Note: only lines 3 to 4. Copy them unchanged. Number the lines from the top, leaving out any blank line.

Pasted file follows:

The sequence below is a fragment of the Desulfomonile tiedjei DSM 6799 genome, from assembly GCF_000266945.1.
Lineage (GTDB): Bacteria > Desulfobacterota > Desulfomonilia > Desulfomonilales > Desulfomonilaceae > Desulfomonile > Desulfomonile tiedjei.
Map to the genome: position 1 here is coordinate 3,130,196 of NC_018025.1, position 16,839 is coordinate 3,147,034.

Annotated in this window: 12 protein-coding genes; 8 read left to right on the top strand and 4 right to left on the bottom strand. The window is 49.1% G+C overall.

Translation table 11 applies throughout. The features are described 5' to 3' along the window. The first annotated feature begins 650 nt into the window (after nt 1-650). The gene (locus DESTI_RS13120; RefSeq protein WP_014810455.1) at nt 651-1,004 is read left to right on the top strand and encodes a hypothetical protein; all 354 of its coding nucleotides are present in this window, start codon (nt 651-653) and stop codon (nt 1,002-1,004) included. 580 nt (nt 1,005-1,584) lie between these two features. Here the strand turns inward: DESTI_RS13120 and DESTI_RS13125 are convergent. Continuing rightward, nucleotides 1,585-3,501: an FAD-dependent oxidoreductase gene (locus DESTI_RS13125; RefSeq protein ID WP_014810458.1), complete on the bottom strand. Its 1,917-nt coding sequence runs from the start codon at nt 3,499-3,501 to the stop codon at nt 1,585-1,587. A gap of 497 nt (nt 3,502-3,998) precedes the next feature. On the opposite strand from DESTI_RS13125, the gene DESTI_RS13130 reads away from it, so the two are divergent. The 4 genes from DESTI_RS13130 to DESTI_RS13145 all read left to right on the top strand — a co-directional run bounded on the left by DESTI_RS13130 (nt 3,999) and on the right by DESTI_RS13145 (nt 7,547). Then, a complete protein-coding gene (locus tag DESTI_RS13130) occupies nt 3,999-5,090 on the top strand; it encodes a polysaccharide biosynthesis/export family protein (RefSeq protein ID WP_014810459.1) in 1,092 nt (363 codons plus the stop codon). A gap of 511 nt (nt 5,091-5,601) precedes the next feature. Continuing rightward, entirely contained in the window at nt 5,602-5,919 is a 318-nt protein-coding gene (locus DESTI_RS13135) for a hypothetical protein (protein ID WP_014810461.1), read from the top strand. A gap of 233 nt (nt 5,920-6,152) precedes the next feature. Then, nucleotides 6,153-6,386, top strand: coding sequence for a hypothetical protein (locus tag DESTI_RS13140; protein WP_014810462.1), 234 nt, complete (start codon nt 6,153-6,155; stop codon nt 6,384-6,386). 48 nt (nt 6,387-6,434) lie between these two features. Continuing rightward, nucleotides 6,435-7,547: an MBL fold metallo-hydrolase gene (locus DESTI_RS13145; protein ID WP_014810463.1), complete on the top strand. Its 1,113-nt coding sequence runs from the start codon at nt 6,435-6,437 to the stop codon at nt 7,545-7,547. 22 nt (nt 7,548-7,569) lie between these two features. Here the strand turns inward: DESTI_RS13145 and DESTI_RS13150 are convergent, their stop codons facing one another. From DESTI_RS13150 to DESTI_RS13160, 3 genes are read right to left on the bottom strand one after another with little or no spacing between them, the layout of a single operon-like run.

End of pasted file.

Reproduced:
Map to the genome: position 1 here is coordinate 3,130,196 of NC_018025.1, position 16,839 is coordinate 3,147,034.

Annotated in this window: 12 protein-coding genes; 8 read left to right on the top strand and 4 right to left on the bottom strand. The window is 49.1% G+C overall.